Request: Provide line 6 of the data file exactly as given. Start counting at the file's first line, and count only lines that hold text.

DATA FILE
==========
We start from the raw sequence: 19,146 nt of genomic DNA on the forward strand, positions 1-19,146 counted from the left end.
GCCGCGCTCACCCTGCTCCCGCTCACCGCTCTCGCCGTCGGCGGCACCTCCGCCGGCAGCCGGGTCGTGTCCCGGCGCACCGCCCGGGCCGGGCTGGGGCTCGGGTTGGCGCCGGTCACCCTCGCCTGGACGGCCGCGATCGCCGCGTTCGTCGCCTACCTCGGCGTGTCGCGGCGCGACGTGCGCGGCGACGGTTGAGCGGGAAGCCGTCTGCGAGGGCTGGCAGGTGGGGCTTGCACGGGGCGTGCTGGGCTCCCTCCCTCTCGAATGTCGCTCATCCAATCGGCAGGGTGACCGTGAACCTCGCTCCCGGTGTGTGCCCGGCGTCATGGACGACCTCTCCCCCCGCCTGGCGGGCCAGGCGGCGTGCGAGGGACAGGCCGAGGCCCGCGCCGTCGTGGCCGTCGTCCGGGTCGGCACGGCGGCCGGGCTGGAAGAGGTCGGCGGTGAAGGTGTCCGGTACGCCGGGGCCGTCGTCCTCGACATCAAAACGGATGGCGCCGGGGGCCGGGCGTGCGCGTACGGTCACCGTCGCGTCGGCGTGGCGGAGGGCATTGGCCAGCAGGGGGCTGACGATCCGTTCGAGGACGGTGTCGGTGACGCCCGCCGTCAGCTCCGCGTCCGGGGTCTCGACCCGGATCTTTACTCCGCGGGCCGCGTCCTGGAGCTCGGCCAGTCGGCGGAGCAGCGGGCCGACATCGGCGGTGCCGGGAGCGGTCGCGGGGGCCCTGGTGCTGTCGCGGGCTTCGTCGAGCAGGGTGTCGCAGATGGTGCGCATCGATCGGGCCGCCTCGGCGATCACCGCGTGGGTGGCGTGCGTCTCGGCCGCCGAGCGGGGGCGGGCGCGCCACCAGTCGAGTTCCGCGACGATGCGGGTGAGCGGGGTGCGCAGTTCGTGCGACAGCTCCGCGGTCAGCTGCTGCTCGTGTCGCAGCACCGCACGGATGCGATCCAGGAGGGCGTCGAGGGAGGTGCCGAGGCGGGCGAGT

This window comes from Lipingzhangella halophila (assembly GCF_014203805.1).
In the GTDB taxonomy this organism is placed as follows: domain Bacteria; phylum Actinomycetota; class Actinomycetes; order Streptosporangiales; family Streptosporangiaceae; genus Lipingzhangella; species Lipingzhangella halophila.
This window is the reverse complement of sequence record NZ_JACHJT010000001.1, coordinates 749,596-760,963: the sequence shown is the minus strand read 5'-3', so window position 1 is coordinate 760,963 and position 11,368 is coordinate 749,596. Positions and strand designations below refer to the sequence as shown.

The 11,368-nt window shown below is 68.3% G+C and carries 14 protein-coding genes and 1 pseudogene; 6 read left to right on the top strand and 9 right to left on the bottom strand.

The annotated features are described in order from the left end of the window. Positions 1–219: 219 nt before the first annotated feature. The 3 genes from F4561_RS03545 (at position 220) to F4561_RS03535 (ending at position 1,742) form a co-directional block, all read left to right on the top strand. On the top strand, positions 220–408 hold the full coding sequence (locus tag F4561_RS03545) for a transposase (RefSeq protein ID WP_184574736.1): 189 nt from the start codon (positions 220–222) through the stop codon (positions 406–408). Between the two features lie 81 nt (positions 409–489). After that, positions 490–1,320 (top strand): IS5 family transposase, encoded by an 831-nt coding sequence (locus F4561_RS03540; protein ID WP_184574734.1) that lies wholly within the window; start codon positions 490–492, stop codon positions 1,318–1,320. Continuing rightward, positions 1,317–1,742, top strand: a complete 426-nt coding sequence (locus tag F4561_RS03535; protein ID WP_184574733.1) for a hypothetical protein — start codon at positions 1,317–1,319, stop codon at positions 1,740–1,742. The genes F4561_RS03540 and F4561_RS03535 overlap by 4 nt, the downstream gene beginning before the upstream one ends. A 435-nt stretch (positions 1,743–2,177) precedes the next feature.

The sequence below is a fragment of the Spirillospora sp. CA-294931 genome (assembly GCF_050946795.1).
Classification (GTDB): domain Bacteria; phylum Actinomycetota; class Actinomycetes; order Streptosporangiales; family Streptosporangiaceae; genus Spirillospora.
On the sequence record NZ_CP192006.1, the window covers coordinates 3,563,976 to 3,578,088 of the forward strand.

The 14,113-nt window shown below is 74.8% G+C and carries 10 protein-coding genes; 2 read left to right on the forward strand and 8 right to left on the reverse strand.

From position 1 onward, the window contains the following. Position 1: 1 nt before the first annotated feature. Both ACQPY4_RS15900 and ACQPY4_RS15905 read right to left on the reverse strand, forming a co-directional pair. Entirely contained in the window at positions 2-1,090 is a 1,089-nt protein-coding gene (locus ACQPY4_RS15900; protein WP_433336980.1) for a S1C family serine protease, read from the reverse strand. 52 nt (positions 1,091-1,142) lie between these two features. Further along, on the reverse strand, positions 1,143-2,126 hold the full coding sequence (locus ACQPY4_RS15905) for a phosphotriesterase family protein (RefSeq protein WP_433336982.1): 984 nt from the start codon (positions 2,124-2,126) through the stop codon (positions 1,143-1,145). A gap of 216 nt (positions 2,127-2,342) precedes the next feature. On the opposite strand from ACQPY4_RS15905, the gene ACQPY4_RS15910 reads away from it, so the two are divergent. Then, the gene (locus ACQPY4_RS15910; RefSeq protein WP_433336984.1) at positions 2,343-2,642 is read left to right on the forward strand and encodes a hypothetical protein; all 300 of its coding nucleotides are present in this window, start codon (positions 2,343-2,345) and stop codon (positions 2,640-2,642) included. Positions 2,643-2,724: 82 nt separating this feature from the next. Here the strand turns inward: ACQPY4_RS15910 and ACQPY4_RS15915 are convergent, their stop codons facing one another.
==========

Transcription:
The 11,368-nt window shown below is 68.3% G+C and carries 14 protein-coding genes and 1 pseudogene; 6 read left to right on the top strand and 9 right to left on the bottom strand.